This chart shows price of the 180 SPY call during one week of trading. Each candle on the chart represents 5minutes of trading. The tails on the body of the candle represents the high and low. The top and bottom of the body represents the open and close price of the option during the 5minutes of trading. A Green candle signifies a higher close above the open, and a red candle represents a lower close, below the open.
The SPY 185 call traded at a low of around $1.10 on Monday, to a high of $2.2 on Tuesday, and $2.47 on Wednesday. And closing at expiration at $0.50 per contract.
Since one contract controls a 100 shares, the cost of one call at Monday at $1.10 would be 100 * $1.10 = $110.00
SPY option contracts are very liquid, and one can easily purchase a large quantity and expect immediate execution of the trade.
We have developed our trading system to find high probably trading setups in the weekly options of the highest liquid stocks with the highest volatility in the market. The symbols we currently trade the most active are:
AAPL, AMBA, AMZN, BIDU, FB, GOOGL, GPRO, IWM, LNKD, NFLX, PCLN, SPY, TSLA, TWTR
We have determined that we want to find opportunities on a short term bases, trading weeklies on high liquid, high beta stocks, while eliminating bias, and emotions, with a semi-automatic un-ambiguous approach, based on Technical Analysis of price charts.
To find high probability trades, through several years of research we have determined the following:
- Just like “Mandelbroth’s fractals”, patterns exists in stock price charts, which repeat themselves again and again in every possible timeframe.
- Fibonacci numbering, Pi and Golden ratio, can be used with high accuracy to depict relations between price levels on a price chart.
One of the most common patterns in high liquid stocks is a simple “AB=CD” pattern: Whereby the target “D” is determined by the reciprocal Fibonacci extension of the BC retrace.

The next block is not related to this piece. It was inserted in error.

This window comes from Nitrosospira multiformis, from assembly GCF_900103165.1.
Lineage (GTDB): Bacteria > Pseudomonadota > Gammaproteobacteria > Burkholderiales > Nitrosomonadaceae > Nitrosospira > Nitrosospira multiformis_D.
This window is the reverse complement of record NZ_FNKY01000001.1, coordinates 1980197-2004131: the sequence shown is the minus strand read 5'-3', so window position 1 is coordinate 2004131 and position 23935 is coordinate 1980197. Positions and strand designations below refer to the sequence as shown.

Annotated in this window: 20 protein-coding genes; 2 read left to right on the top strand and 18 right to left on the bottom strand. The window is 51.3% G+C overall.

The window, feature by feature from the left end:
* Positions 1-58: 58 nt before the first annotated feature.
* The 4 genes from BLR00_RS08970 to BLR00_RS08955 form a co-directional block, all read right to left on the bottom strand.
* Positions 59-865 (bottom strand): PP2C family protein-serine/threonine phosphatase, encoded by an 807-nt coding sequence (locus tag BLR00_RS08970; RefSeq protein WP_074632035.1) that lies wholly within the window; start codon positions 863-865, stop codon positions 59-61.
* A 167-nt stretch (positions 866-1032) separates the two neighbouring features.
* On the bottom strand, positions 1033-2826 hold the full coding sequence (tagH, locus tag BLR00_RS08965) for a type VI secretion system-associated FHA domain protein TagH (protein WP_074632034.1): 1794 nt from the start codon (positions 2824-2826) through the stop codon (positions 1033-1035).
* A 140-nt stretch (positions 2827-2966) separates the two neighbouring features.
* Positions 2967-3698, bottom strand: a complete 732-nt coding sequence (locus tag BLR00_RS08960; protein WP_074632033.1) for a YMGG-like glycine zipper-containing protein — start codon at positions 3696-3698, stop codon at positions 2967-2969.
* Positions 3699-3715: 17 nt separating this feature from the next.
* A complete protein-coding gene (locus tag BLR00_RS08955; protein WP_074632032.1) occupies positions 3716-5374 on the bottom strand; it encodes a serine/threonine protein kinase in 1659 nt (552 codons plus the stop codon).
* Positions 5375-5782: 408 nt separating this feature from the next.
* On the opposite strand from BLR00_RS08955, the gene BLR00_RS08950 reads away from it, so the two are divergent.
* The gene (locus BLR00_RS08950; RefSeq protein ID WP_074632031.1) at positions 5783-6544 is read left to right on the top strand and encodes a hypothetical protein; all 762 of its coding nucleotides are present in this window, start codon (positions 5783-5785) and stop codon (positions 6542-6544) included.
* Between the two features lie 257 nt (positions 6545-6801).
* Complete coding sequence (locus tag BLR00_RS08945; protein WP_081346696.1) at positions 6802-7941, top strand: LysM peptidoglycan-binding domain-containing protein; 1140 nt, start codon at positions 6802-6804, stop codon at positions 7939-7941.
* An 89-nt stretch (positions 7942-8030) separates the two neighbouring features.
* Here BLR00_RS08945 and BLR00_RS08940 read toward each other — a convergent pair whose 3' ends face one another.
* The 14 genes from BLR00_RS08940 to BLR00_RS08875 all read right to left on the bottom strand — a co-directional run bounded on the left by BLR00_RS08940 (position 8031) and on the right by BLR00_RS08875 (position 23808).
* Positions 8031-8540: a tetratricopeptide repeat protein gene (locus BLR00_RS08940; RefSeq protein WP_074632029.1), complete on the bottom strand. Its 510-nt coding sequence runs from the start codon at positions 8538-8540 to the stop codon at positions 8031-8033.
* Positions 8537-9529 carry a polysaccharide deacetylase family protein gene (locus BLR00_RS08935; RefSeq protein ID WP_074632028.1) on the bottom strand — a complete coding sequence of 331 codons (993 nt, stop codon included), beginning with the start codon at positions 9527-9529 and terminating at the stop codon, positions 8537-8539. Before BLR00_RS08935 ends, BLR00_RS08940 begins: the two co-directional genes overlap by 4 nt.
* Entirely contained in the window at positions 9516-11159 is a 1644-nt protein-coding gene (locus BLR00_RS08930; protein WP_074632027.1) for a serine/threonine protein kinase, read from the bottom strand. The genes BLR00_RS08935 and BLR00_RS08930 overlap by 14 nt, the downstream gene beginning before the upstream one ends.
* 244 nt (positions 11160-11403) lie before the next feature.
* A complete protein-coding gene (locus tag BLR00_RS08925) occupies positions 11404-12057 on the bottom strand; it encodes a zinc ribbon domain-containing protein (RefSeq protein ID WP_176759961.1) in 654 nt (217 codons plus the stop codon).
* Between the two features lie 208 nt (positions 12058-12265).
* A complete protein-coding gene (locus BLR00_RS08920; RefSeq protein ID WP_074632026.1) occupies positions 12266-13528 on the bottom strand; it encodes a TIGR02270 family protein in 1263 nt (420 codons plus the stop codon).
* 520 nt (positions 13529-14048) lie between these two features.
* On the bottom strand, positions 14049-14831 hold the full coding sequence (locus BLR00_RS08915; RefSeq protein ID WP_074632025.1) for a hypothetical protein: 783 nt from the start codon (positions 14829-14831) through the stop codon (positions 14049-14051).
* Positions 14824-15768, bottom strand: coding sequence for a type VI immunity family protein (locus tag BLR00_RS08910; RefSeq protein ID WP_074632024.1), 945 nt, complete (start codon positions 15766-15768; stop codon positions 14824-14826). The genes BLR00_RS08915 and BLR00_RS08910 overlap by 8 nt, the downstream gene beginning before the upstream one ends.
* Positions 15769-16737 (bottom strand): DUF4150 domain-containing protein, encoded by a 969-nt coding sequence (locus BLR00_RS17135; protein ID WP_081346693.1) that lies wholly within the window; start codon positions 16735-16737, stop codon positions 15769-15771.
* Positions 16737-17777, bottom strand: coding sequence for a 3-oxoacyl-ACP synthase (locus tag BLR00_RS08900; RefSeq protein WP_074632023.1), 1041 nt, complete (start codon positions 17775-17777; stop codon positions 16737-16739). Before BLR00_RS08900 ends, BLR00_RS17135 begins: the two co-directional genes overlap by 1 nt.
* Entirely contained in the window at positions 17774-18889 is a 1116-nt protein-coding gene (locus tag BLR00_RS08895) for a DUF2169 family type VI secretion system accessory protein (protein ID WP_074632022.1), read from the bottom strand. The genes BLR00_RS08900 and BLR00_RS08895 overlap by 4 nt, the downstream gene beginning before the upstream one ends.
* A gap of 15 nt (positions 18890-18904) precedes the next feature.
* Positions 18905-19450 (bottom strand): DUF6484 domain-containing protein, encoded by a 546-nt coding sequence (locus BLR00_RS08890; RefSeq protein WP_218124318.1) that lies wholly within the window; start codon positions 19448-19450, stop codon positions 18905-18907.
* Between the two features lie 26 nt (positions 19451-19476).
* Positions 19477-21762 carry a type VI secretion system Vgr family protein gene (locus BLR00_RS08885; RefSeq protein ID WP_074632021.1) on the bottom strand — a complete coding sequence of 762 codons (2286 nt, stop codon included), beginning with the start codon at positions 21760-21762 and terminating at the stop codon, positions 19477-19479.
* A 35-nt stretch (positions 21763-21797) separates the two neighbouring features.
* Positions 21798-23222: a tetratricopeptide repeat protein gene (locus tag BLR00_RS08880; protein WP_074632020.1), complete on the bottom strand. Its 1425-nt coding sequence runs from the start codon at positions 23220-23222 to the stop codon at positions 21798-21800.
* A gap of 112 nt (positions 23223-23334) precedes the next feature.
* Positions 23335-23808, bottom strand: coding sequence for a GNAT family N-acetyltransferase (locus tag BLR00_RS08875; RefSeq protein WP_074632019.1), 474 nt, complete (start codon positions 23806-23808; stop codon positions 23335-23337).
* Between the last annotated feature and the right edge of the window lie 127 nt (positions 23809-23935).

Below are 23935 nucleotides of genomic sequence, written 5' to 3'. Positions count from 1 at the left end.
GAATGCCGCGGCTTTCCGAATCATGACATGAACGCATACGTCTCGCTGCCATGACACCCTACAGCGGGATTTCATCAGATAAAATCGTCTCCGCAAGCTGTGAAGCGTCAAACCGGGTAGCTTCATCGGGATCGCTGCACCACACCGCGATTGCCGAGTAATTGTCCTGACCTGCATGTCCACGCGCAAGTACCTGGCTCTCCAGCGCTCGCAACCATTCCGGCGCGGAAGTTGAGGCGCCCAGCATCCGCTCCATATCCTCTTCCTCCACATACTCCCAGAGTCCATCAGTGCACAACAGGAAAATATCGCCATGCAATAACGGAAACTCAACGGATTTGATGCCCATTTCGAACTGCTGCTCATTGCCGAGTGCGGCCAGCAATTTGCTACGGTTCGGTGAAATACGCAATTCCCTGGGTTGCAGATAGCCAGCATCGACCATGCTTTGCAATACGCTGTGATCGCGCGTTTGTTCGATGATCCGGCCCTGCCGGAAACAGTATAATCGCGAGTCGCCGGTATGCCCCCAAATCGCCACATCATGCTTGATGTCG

Looking at the chart of SPY, with the same timeframe and period, as the previous depicted chart of its 185 Call contract, we can now easily detect three of these AB=CD patterns.
The algorithms we have programmed will scan in realtime, and alert as soon as a pattern develops. An entry signal will be generated at the start of a CD leg of the AB=CD pattern, together with a target “D”, where most likely the pattern is about to finish.
In the chart above you can see in the 1st pattern, that “D” was accurately predicted to be at 127% of the BC leg. And successively a reversal occurred.
In the 2nd pattern, the target “D”, calculated at 261.8% of the BC leg was achieved, slightly overshot, but stabilized at this level before yet again a reversal occurred.
The 3rd pattern as well reached its predicted “D” target.
Besides the basic AB=CD pattern, our software will depict and calculate targets for more complex patterns, which includes more legs, but with the AB=CD at its root:
No more than 10 to 15% of total capital allotted to each trade
- No more than 4 simultaneous active positions
- 25% initial stop loss at opening new position
- Always close at least 30% of position when a 50% profit is achieved. And raise stop to entry. locking in gains!
- Close up to 50% of position when 100% profit achieved, raise the stop on remainder of position to the +30% profit level; locking in gains!
- Above 100% profit then turn stop, into a trailing stop.
- Never take a full position overnight, in case a position is taken overnight always take enough profit at end of day to warrant a break even on total trade.